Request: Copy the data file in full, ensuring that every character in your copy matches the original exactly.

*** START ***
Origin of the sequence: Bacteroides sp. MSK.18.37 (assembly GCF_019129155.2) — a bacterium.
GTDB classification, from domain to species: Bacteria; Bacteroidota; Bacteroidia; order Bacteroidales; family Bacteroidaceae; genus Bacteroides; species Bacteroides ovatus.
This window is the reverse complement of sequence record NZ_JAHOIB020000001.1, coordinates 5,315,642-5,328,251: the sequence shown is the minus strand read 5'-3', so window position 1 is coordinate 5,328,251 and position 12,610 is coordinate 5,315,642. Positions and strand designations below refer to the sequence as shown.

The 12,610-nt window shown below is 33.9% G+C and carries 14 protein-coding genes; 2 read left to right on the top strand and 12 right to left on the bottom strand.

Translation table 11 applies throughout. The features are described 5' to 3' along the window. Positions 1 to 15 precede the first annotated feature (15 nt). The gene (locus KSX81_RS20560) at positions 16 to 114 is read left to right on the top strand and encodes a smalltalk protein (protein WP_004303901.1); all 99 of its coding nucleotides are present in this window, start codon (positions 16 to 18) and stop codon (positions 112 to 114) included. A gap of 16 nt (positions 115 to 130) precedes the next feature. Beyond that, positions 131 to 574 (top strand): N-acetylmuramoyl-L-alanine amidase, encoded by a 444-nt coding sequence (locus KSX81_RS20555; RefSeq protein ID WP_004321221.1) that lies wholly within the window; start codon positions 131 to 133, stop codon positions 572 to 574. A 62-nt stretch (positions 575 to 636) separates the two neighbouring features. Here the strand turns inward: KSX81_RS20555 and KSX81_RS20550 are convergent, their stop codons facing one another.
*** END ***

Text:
Origin of the sequence: Bacteroides sp. MSK.18.37 (assembly GCF_019129155.2) — a bacterium.
GTDB classification, from domain to species: Bacteria; Bacteroidota; Bacteroidia; order Bacteroidales; family Bacteroidaceae; genus Bacteroides; species Bacteroides ovatus.
This window is the reverse complement of sequence record NZ_JAHOIB020000001.1, coordinates 5,315,642-5,328,251: the sequence shown is the minus strand read 5'-3', so window position 1 is coordinate 5,328,251 and position 12,610 is coordinate 5,315,642. Positions and strand designations below refer to the sequence as shown.

The 12,610-nt window shown below is 33.9% G+C and carries 14 protein-coding genes; 2 read left to right on the top strand and 12 right to left on the bottom strand.

Translation table 11 applies throughout. The features are described 5' to 3' along the window. Positions 1 to 15 precede the first annotated feature (15 nt). The gene (locus KSX81_RS20560) at positions 16 to 114 is read left to right on the top strand and encodes a smalltalk protein (protein WP_004303901.1); all 99 of its coding nucleotides are present in this window, start codon (positions 16 to 18) and stop codon (positions 112 to 114) included. A gap of 16 nt (positions 115 to 130) precedes the next feature. Beyond that, positions 131 to 574 (top strand): N-acetylmuramoyl-L-alanine amidase, encoded by a 444-nt coding sequence (locus KSX81_RS20555; RefSeq protein ID WP_004321221.1) that lies wholly within the window; start codon positions 131 to 133, stop codon positions 572 to 574. A 62-nt stretch (positions 575 to 636) separates the two neighbouring features. Here the strand turns inward: KSX81_RS20555 and KSX81_RS20550 are convergent, their stop codons facing one another.